Capitol Correspondence - 08.11.20

Big Picture: Some California Localities Paying Low-Wage Workers with COVID-19 to Stay Home

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We are sharing this article by Politico Pro because of the interesting perspective it could provide our members as they seek to balance reducing the risk of COVID-19 contagion in disability supports with the need for staff amid high turnover and swelling demand for supports.

“California communities are trying a new approach with low-wage workers who test positive for Covid-19: pay them to stay home.

San Francisco pioneered the concept last month with its Right to Recover program, which provides the equivalent of two weeks’ pay to residents in need who test positive. Across the bay, Alameda County supervisors this week unanimously agreed to try a similar program in five hard-hit regions. And the city of Los Angeles is set to consider a $25 million wage replacement program for workers who test positive for the virus.

To Los Angeles Council member David Ryu, wage relief is simply a matter of public health. The more people who continue to work while infected, the more coronavirus will spread in the community.


San Francisco’s program began after a University of California, San Francisco study of nearly 3,000 residents in the city’s Mission District showed 95 percent of those tested in late April were Hispanic or Latinx — with 90 percent saying they’re unable to work from home.


Latinos across California have been hit disproportionately by the pandemic, representing 58 percent of the cases but only 39 percent of the population. Many are reluctant to get tested because they can’t stop working to quarantine and still make ends meet. Many lack access to or information about benefits such as unemployment, sick pay or other assistance programs.

The state has stepped in to provide some relief to workers during the pandemic. Gov. Gavin Newsom signed an executive order to provide two weeks paid sick leave to workers from large employers — over 500 — in the agriculture and food industry who have been impacted by the pandemic, and has provided temporary hotel housing for agricultural workers who need to isolate. He hopes to extend that help to more essential workers.

Backers of the new, local programs say their efforts fill a gap by encouraging more workers, especially those who may be reluctant to seek help due to their immigration status, to get tested by offering them assistance during isolation. They also connect them to necessary services like food delivery. The programs also can provide aid to those who work for small employers or are self-employed, such as day laborers or gardeners.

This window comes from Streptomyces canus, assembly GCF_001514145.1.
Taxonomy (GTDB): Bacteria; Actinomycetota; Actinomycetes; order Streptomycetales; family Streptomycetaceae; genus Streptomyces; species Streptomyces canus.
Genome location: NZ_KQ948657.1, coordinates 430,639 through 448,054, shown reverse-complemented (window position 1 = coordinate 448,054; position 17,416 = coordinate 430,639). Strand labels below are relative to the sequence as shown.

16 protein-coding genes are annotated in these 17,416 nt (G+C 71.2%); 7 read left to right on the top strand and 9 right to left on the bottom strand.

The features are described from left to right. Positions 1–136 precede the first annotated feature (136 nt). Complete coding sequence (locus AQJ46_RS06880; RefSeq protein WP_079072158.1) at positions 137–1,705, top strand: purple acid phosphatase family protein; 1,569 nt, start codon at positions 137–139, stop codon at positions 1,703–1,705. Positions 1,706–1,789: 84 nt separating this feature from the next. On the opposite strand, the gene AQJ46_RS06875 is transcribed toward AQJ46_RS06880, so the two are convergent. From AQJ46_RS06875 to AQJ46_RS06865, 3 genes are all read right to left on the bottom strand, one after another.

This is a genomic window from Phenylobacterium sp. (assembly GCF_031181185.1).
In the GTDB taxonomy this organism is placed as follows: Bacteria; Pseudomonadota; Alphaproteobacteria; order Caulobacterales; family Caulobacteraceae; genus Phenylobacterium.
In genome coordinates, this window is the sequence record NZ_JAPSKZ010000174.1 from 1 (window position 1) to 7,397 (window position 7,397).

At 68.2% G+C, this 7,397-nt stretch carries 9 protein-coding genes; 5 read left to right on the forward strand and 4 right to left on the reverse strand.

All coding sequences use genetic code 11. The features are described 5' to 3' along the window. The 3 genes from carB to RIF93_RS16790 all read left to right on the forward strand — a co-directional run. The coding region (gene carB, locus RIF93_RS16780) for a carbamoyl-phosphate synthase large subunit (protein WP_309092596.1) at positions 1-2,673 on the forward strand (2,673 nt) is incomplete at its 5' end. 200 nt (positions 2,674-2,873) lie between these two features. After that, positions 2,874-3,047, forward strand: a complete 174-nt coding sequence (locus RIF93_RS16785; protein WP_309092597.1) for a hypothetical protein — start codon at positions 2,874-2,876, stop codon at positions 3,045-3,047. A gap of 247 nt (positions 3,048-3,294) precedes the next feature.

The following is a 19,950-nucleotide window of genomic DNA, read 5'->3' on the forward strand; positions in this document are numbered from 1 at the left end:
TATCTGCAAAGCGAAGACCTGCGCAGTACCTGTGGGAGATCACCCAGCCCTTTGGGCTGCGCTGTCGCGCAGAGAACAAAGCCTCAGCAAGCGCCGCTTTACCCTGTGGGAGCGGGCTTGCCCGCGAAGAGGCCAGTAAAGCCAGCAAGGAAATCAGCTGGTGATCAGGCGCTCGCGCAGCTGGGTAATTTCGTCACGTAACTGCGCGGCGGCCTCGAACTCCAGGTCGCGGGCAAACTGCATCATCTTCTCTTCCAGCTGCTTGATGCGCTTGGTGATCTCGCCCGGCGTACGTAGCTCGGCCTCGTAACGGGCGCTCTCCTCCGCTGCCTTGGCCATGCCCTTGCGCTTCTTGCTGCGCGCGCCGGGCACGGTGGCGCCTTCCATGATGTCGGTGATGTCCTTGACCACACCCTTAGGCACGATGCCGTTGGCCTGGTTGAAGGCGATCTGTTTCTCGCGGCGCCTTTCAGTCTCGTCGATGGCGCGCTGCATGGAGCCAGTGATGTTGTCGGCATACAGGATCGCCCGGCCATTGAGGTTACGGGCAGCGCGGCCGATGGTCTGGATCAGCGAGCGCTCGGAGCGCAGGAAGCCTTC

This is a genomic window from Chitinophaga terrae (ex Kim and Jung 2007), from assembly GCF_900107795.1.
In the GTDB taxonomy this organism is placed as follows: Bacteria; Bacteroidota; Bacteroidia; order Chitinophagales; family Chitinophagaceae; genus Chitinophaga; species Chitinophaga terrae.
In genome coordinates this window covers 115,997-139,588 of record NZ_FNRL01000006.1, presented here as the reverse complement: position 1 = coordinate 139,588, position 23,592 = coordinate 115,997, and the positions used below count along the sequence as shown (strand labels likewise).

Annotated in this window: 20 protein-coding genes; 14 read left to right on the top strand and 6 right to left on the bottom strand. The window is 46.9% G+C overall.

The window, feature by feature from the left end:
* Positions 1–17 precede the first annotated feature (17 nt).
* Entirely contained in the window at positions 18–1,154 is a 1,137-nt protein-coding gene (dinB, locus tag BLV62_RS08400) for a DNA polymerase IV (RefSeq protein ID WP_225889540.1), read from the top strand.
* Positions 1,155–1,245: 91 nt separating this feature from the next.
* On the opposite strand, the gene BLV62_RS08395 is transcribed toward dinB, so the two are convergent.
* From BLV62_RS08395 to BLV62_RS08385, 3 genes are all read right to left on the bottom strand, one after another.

San Francisco’s Right to Recover program is funded through Give2SF, an online donation program created by the city in 2011. Ronen said relying on a nonprofit was faster than funding it through the city with legislation, but she’s already working to seek additional funding beyond the initial $2 million tranche.

The program provides $1,285.80 payments to residents, the equivalent of two weeks’ pay at San Francisco’s minimum wage. It is expected to run out of money within the next month.

So far, the program has provided grants for 867 San Franciscans. It doesn’t require people to provide income verification or prove that they’re in need, but they can’t apply directly. They have to be contacted by the San Francisco Department of Public Health after testing positive, and are then asked if they need financial support in order to stay home from work and quarantine.

If they say yes, they are referred to one of three local organizations — Mission Economic Development Agency, Young Community Developers or Self-Help for the Elderly in Chinatown — which administer the funds.


Alameda County’s pilot program, unanimously approved Tuesday by county supervisors, offers a lump sum of $1,250 to people in four Oakland neighborhoods and one in nearby Hayward.


The details are still being worked out, but Alameda’s $10 million pilot project is expected to cover up to 7,500 people. Chan said she’d like to expand it beyond the pilot neighborhoods, but wants to first see how well it works out.

Los Angeles’ program is still in the development stages, but the city council could approve it by the end of August. [Los Angeles Council member David] Ryu said it would rely primarily on the city’s federal coronavirus relief funds.

In San Francisco, [San Francisco Supervisor Hillary] Ronen is also working on what she considers the other important piece of helping people who are unable to work due to the virus: job protection.

Ronen is spearheading an emergency ordinance that would prevent employers from firing, demoting or in any manner discriminating against workers who test positive and need time off or are quarantining due to an exposure.”